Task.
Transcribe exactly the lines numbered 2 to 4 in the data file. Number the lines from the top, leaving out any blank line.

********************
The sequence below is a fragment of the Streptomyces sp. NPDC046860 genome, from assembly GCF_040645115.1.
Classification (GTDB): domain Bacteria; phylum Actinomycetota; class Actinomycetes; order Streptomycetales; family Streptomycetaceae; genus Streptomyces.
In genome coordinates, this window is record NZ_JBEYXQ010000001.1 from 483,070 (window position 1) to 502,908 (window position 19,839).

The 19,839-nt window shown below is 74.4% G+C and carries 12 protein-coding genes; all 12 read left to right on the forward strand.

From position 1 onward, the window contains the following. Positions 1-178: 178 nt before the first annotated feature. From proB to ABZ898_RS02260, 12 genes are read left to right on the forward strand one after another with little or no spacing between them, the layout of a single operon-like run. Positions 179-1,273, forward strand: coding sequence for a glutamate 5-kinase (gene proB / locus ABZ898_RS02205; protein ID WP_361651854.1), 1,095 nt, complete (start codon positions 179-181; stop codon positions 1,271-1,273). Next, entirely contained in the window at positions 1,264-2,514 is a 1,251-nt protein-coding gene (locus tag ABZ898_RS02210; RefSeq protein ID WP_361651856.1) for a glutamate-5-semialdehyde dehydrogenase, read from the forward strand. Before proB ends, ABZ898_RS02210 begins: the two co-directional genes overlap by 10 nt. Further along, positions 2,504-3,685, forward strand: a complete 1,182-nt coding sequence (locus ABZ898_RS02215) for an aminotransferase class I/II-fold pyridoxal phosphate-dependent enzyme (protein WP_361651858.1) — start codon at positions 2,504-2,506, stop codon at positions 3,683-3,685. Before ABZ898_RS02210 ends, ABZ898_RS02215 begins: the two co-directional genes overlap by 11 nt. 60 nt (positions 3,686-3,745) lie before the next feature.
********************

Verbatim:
Classification (GTDB): domain Bacteria; phylum Actinomycetota; class Actinomycetes; order Streptomycetales; family Streptomycetaceae; genus Streptomyces.
In genome coordinates, this window is record NZ_JBEYXQ010000001.1 from 483,070 (window position 1) to 502,908 (window position 19,839).

The 19,839-nt window shown below is 74.4% G+C and carries 12 protein-coding genes; all 12 read left to right on the forward strand.